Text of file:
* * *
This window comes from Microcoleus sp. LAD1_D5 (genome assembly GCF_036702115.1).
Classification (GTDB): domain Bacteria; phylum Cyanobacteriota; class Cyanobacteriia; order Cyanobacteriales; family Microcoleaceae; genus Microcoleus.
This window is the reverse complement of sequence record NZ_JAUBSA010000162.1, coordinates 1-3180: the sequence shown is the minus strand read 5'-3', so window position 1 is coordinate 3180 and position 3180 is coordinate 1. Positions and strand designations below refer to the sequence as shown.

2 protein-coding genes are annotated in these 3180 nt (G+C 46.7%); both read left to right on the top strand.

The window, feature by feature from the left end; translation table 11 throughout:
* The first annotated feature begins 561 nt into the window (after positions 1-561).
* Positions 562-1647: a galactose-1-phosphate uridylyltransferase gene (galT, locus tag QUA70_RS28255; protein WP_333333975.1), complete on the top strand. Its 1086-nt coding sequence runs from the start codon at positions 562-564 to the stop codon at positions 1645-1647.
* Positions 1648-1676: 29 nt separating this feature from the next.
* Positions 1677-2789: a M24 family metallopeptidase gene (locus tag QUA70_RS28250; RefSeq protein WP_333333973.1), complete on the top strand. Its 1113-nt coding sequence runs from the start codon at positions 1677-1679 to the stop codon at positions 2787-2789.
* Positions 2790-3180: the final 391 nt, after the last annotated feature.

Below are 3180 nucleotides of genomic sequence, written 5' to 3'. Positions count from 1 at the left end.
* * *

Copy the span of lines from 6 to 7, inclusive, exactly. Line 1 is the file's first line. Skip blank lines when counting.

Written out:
* The first annotated feature begins 561 nt into the window (after positions 1-561).
* Positions 562-1647: a galactose-1-phosphate uridylyltransferase gene (galT, locus tag QUA70_RS28255; protein WP_333333975.1), complete on the top strand. Its 1086-nt coding sequence runs from the start codon at positions 562-564 to the stop codon at positions 1645-1647.